Favorite travel photography tips for beginners
Travel Photography Tips is like a time machine, freezing memories from a journey that you can look back on and enjoy for years. Plus it can help others find new inspiration.
1. Wake Up Early
The early bird gets the worm. Well, it’s also very true for travel photography. Light is the most important ingredient for great creates amazing images.
Waking up early also means you’ll have to deal with fewer tourists and other photographers. Want an epic postcard shot of a famous landmark like the Taj Mahal? Just get there early right when it opens and you’ll pretty. Sunrise isn’t the only time to catch good light. Sunsets are also great (check out these shots from Lofoten).
Whilst it would be fantastic to take all of your kit abroad practicalities such as baggage allowance and insurance costs could mean you are better of hiring equipment on arrival or opting for lesser items. You might be someone who enjoys all five types, or you might specialize in one or two. Either way, these travel photography tips will set you well on your way towards getting fantastic shots.
2. Don’t Stop Learning
Think you know everything about landscapes? Then go out and challenge yourself shooting portraits of strangers. Stalk animals like a hunter for a taste of how difficult wildlife photography is. Stay up late experimenting with long-exposures of the Milky Way.
3. Location Scouting
Which time of day has the best light? How difficult is it to reach certain vantage points? What time does an attraction open, and when will tourist traffic be low? What will the weather be like? Saves time so you can fully commit to producing amazing travel photography once you’re there, and maximize your time.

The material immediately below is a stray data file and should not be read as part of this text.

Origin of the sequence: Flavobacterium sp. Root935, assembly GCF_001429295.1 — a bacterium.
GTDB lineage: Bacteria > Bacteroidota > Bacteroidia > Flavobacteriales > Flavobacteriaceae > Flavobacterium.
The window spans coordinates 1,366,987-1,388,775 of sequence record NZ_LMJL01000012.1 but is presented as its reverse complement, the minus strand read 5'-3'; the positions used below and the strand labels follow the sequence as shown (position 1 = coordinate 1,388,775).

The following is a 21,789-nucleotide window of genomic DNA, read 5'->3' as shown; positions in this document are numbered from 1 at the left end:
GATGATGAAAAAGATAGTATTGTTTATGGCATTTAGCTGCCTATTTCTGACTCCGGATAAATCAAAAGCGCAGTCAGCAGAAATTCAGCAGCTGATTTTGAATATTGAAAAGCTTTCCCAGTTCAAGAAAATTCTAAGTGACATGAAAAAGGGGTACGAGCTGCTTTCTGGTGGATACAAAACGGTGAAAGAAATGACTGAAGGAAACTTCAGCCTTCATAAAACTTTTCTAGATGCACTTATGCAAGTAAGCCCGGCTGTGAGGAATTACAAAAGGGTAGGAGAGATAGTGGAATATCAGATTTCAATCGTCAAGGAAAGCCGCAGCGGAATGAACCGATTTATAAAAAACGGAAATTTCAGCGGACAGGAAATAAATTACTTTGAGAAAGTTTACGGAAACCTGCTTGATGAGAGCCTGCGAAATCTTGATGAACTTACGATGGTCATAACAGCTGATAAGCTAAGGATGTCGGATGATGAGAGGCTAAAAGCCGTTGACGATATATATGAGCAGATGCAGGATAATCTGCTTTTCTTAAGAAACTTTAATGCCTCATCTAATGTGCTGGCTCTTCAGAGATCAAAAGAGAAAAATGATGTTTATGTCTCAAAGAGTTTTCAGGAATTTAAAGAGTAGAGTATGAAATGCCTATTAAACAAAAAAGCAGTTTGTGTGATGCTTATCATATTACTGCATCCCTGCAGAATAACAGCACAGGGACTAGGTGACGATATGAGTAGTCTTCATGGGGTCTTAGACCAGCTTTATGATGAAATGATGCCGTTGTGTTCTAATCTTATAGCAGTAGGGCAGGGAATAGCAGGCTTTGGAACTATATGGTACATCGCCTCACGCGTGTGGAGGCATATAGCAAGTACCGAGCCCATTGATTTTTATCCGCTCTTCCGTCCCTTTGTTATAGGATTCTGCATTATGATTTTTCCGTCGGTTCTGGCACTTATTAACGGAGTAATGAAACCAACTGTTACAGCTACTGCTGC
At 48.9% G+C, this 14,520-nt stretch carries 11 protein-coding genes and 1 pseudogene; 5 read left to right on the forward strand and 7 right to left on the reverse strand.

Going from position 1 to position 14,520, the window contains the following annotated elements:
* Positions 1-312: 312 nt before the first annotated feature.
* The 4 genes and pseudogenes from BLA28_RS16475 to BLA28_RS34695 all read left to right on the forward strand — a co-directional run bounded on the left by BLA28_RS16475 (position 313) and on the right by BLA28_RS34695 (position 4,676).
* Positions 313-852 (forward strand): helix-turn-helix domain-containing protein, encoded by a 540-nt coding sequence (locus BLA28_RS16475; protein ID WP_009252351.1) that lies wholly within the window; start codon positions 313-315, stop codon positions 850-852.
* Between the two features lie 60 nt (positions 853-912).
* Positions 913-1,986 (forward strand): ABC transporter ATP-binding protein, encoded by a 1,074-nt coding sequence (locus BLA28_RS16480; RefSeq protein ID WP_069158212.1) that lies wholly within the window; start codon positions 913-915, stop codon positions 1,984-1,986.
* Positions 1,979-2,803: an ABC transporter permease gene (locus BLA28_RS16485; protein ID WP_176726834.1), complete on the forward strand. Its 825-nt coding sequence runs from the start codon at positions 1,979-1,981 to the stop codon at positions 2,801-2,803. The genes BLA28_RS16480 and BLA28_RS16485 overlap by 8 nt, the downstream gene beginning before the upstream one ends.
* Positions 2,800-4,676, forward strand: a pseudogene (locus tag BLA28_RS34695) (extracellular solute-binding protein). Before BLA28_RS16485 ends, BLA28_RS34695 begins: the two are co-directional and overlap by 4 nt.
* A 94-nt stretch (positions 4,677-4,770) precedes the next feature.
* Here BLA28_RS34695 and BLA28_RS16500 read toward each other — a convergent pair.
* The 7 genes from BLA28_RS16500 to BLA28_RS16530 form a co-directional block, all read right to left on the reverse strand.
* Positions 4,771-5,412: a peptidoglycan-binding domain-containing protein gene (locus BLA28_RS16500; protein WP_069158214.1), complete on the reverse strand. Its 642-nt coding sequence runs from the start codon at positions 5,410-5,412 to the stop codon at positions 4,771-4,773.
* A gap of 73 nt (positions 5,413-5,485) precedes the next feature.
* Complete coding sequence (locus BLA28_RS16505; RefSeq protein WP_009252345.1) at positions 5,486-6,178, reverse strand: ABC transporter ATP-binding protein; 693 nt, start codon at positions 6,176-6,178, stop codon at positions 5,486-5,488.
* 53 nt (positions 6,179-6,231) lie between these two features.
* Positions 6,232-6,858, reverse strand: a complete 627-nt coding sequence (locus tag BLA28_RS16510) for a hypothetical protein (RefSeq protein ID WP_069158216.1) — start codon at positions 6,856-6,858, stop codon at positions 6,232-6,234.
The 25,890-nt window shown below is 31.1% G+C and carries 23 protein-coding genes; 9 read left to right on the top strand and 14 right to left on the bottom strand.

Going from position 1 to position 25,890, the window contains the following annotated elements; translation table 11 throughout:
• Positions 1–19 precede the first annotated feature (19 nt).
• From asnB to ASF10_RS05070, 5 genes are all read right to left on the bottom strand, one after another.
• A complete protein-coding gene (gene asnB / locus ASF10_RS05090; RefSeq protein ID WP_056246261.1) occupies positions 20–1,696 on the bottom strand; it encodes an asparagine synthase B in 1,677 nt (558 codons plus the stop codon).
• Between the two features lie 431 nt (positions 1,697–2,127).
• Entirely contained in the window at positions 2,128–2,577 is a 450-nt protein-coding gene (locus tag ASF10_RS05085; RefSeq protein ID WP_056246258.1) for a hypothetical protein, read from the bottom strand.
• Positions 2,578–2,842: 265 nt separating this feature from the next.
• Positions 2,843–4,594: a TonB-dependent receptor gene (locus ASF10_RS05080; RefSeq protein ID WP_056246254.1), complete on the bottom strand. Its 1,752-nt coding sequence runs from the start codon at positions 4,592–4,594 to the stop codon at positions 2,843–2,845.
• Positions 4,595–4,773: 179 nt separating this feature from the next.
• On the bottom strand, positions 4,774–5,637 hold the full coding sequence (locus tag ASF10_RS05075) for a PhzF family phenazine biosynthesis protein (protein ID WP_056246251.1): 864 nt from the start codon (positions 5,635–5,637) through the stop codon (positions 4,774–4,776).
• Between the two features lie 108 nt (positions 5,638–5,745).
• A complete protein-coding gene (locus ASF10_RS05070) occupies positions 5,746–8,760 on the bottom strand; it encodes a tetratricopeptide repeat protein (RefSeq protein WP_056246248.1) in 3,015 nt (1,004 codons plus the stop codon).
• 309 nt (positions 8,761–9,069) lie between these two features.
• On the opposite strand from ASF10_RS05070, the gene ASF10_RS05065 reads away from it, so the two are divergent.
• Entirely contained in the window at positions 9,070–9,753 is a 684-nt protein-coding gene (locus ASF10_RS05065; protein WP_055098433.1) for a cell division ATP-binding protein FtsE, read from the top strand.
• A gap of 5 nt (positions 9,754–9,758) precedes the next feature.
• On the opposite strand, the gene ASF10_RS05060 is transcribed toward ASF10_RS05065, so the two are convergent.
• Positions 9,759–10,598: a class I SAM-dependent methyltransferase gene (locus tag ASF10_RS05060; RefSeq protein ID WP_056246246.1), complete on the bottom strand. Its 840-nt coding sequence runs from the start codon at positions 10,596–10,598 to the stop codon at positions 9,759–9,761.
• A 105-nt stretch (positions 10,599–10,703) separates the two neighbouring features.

4. Know your equipment
Know your equipment so that you can focus on relating to your subjects. Your confidence in yourself will instill confidence in them. For me, simplicity is the key to success. I never bring new gear on an assignment or a trip, it’s always tested at home first, and I bring backups on the real trip.
5. Meet the leaders
If you take the time to explain why you’re there and get the blessings of the leaders or elders in any community, it will keep you safer than wandering around aimlessly. As a woman, I also take time to meet the women leaders in a community, too.
One evening, after photographing angry protesters, a rogue group of young men decided that they wanted to use me as an example to show their anger towards US policy.
6. Backup Your Travel Photos
Travel photography backup workflow includes an external hard drive backup of RAW camera files, as well as online backup of select images and another online backup of final edited images.
Sometimes, for important projects, I’ll even mail a small hard drive loaded with images back to the United States if the internet is just too slow for online backup of large RAW files or video.
7. Have fun
Yes, getting the shot is important, but be thankful that you have the opportunity to even be where you are. Pinch yourself and enjoy the moment. It relaxes everyone, and the pictures and stories are better for it. There is a beautiful, universal truth everywhere and, if you peek under the veil, you’ll find a wondrous commonality between us. I hope that in your travels, you use your camera not just as an extension of your eye but also as an extension of your heart.
8. Always Bring a Camera with
There is a saying in photography that “the best camera is the one you have with you”. Be ready for anything, and always carry some kind of travel camera around, because luck plays a pretty key role in travel photography.
The difference between an amateur photographer and a pro is that the pro is planning in advance for this luck, ready to take advantage of these special serendipitous moments that will happen from time to time.
9. Research New
Flickr and Instagram (and your local library – for those of us who prefer analog research), and see what other photographers have captured. You can decide whether to emulate them (a great way to learn) or to carve your own path.
10. Patience Is Everything
Photography is about really seeing what’s in front of you. Not just with your eyes, but with your heart & mind too. This requires dedicated time and attention. Slow down and make a conscious effort at becoming aware of your surroundings before pressing the shutter.
Pay attention to details. Are the clouds in an eye-pleasing spot? If not, will they look better in 15 minutes? Sit at a photogenic street corner and wait for a photogenic subject to pass by. Then wait some more, because you might get an even better shot. Or not. But if you don’t have the patience to try, you might miss a fantastic photo opportunity!